Overall the course was really fun. Seriously. Even when I was feeling hypoxic or just like crap, I couldn't get enough of the terrain – particularly the downhills. The elevation at Columbine, then the elevation and distance combined on the return back up Powerline to Sugarloaf was tough and took me a looong time.
So, the race report: The ride out of town is an approximate 5 mile downhill ride to the start of the race, then you hit fire road enroute to St. Kevin's Mining District climb. The official description for the initial climb is extremely narrow and steep, but really it was double track and rideable the whole way up unless you were stuck in the scrum like me, and even then folks were pretty civil and if you asked to pass, they would let you. That went up to approx. 10,500’, but again completely rideable with some fun little downhill sections to break up the climb.
Off St. Kevin's you hit an asphalt downhill for approximately 3 miles on your way to the Sugarloaf Pass/Powerline drop. Even better. The climb is mellow fire road followed by a switchback to double-track (also mellow) up to about 11,200’. It was raining the whole time on both these climbs, but drainage is good, so in reality it got rid of the dust and loose dirt. The down was truly epic despite the crush of riders, most of whom were pretty cool and sufficiently proficient to ensure no crashes. The upper part off Sugarloaf is double track, not really technical and just basically fun. Then you hit Powerline proper (as I understand it), which was also hard pack, a little steeper with some ruts, but no reason to get gripped – still good fun. If you were in Leadville, Colorado riding for fun, this would be a great out and back with good climbs and descents, which would probably take about 4+ hours depending on how hard you were going.
For me the initial two climbs were easy and I did not feel any ill effects from the elevation. Well within my own capability. After Sugarloaf/Powerline you hit the flats with quite a bit of asphalt and fire road – good to form up a pace line toward the Fish Hatchery/Pipeline aid station at 24 miles outbound. I didn't stop at this station on the way out, but did use it inbound. I pressed to the Twin Lakes aid station (at 40 miles) on kind of a mesa fire road for a few miles— the sun came out along this point of the race as well. The race course was altered from previous years with some single track coming off the mesa— hard pack surface cut out of scrub that meandered along a hillside down to the lower elevations (9500’) followed by an easy fire road climb to the circus known as the Twin Lakes aid station. This was the 40 mile point and 4 hour cutoff. I rolled in at approximately 3 hours 20 minutes and filled up my water bottle. I still felt good at this point (mostly because I was conservative and at lower elevations).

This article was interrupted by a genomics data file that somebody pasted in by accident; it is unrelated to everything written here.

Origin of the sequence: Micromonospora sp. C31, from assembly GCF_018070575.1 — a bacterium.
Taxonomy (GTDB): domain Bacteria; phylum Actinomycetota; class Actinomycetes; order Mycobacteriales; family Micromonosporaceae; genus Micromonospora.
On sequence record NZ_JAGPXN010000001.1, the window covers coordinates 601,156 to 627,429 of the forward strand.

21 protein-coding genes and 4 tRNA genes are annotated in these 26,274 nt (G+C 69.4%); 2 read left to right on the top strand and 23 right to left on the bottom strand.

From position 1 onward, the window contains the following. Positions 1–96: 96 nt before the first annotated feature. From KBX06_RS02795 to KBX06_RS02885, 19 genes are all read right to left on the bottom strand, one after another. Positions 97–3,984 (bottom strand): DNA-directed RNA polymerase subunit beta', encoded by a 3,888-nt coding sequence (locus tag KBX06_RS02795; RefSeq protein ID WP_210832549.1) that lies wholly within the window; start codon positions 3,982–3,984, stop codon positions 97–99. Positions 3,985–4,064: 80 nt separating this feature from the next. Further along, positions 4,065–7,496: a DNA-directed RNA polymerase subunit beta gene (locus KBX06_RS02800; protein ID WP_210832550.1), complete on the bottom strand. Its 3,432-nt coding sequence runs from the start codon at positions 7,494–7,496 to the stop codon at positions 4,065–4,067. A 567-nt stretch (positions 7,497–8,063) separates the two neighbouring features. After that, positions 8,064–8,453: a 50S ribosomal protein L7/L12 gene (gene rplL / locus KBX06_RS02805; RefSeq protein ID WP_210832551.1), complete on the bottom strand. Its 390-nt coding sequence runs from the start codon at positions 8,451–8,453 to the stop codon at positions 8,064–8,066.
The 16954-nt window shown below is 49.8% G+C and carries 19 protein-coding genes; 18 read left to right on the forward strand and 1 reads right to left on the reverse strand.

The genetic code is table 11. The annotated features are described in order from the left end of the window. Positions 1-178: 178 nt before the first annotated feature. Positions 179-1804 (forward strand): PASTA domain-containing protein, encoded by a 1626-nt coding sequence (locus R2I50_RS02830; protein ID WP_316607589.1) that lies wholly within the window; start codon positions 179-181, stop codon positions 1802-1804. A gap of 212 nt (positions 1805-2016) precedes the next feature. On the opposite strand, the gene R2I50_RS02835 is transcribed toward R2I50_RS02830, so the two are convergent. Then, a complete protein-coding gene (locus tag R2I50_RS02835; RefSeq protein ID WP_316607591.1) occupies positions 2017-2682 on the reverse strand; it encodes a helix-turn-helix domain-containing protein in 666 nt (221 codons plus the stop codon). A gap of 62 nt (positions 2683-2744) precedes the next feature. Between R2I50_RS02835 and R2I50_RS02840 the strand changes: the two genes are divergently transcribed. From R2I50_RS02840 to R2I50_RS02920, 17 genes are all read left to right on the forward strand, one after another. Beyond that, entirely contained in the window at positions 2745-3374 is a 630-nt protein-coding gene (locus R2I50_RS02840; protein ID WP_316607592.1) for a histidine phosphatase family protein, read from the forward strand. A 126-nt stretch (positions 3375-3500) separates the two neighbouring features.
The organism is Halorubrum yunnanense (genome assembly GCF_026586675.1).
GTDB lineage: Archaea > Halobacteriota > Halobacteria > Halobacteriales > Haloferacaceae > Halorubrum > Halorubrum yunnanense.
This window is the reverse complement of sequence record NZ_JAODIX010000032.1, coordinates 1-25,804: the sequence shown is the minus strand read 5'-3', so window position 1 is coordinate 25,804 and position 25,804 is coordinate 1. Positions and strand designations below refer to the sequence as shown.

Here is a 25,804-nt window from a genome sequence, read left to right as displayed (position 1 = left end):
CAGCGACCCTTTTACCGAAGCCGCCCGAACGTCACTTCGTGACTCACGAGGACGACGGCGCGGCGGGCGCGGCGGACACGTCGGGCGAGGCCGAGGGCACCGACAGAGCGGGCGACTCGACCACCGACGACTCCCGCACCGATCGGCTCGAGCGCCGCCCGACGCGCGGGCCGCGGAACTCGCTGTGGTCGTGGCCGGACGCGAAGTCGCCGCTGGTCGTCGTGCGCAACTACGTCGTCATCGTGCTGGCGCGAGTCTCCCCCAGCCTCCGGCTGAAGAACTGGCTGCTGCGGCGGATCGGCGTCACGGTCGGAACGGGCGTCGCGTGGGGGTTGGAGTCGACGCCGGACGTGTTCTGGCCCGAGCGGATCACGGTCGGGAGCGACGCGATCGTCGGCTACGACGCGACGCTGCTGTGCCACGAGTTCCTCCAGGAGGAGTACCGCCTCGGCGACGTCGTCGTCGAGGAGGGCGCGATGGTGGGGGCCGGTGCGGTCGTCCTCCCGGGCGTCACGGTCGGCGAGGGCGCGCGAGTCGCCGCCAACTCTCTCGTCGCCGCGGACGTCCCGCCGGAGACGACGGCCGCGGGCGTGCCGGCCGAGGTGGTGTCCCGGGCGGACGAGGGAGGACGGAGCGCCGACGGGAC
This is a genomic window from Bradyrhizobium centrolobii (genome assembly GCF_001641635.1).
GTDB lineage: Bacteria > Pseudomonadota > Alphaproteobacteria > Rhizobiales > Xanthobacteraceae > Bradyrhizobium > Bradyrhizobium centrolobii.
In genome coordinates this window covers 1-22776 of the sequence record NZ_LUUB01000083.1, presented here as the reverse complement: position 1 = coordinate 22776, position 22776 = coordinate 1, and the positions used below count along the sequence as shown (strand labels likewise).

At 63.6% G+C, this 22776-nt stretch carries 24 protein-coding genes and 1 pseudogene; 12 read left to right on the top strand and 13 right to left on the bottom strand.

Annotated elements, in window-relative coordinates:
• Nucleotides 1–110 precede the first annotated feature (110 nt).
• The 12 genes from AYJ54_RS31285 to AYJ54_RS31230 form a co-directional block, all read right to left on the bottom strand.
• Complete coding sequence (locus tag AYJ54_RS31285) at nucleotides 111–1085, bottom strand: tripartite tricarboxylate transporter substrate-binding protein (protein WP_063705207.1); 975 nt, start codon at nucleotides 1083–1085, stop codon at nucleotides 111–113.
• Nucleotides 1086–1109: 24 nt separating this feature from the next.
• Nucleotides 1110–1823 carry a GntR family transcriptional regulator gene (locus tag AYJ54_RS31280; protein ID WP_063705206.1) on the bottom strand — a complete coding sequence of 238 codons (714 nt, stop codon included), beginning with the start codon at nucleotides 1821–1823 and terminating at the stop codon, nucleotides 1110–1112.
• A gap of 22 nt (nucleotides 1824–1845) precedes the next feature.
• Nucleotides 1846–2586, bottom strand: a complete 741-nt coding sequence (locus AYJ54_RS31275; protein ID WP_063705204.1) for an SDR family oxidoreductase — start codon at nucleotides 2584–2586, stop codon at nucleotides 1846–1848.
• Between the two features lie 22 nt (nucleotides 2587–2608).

The crowd on Twin Lakes was impressive— rode through the rest of the crowd on the Twin Lakes lead in to Columbine, and onto the Columbine climb. This is where I saw Lance coming down the last portion of the Columbine fire road as I entered that portion of the climb – there weren’t many other racers coming down close behind him— he had opened quite a gap on the other racers in the climb. This is also where my sea level training started to meet with reality. I was pedaling at a decent pace up Columbine until about 4 miles to go when I could feel the effects of 11,000+ feet of altitude. Very familiar feelings from my physiology training in military and aviation training—no graying of vision and all that, but light-headed for sure. I estimated I was on a 10 hour pace at that point, but quickly dialed back my pace to keep from dying. It also got warm in the treeline—off with the arm warmers, and unzipped the jacket and jersey—a la Frank Schleck. Glad I kept the jacket on though, because shortly thereafter there was a mix of rain and hail followed by the "above the tree line" section chill. Columbine was amazing. It was crowded and a death march, but what a sight to see all those riders going (slowly) up hill, with a few dudes bombing the downhill. You are EXPOSED above the tree line. For me and most of the other folks it was hike-a-bike to the top ... the hiking starts just above the tree line for most of us, when it gets steep and rocky. I heard some say about two miles or so, and that makes sense looking at the times. I stopped and helped a guy with a flat that lost his pump—karma. The down was a little tentative because there were so many people coming up—so not too smart to bomb the down, nor was it smart to fall either. But still killer.